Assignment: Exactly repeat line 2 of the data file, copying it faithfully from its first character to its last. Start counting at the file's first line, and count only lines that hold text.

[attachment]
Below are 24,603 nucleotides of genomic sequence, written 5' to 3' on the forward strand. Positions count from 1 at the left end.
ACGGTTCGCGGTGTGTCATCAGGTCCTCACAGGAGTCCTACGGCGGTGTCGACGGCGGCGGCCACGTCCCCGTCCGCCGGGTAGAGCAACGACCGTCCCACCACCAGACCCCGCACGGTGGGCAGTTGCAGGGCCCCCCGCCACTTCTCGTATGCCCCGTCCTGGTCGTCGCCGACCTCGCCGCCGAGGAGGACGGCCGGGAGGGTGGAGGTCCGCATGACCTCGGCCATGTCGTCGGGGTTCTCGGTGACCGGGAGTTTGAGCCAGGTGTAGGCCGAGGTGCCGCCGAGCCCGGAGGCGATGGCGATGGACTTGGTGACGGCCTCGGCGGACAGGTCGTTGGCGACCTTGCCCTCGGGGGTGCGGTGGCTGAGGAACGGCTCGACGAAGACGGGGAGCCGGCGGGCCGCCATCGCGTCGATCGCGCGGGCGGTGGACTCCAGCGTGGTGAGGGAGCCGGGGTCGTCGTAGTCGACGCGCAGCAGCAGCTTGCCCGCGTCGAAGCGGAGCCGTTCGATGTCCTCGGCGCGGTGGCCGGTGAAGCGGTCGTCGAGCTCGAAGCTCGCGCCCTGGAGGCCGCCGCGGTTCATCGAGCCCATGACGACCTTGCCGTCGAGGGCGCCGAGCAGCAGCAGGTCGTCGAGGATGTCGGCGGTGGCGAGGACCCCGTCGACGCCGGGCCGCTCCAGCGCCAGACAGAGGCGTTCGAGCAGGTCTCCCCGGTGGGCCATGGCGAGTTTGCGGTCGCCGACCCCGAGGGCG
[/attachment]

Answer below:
ACGGTTCGCGGTGTGTCATCAGGTCCTCACAGGAGTCCTACGGCGGTGTCGACGGCGGCGGCCACGTCCCCGTCCGCCGGGTAGAGCAACGACCGTCCCACCACCAGACCCCGCACGGTGGGCAGTTGCAGGGCCCCCCGCCACTTCTCGTATGCCCCGTCCTGGTCGTCGCCGACCTCGCCGCCGAGGAGGACGGCCGGGAGGGTGGAGGTCCGCATGACCTCGGCCATGTCGTCGGGGTTCTCGGTGACCGGGAGTTTGAGCCAGGTGTAGGCCGAGGTGCCGCCGAGCCCGGAGGCGATGGCGATGGACTTGGTGACGGCCTCGGCGGACAGGTCGTTGGCGACCTTGCCCTCGGGGGTGCGGTGGCTGAGGAACGGCTCGACGAAGACGGGGAGCCGGCGGGCCGCCATCGCGTCGATCGCGCGGGCGGTGGACTCCAGCGTGGTGAGGGAGCCGGGGTCGTCGTAGTCGACGCGCAGCAGCAGCTTGCCCGCGTCGAAGCGGAGCCGTTCGATGTCCTCGGCGCGGTGGCCGGTGAAGCGGTCGTCGAGCTCGAAGCTCGCGCCCTGGAGGCCGCCGCGGTTCATCGAGCCCATGACGACCTTGCCGTCGAGGGCGCCGAGCAGCAGCAGGTCGTCGAGGATGTCGGCGGTGGCGAGGACCCCGTCGACGCCGGGCCGCTCCAGCGCCAGACAGAGGCGTTCGAGCAGGTCTCCCCGGTGGGCCATGGCGAGTTTGCGGTCGCCGACCCCGAGGGCG